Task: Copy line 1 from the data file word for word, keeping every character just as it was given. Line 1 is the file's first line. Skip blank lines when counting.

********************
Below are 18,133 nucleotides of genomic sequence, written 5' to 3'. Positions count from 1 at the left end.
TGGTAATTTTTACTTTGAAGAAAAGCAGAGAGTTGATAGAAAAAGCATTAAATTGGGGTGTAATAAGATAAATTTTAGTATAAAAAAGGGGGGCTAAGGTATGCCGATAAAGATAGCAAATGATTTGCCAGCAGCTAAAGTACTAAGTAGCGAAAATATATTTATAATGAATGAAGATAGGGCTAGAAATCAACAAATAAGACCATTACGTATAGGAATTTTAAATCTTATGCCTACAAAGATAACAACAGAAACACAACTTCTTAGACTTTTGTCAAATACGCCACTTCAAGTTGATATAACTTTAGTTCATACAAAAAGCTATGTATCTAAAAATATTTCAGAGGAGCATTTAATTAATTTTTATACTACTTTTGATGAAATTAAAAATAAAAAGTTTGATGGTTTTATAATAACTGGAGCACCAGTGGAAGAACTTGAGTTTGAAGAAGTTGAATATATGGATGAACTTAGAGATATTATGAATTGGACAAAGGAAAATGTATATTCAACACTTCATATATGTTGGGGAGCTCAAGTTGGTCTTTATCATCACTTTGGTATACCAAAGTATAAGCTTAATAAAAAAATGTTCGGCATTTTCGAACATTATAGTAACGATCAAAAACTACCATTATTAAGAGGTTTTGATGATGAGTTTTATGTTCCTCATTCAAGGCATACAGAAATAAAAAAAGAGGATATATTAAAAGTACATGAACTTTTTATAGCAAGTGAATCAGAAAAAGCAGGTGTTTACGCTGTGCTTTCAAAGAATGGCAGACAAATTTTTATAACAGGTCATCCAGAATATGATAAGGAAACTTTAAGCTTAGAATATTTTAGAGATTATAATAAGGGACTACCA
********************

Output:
Below are 18,133 nucleotides of genomic sequence, written 5' to 3'. Positions count from 1 at the left end.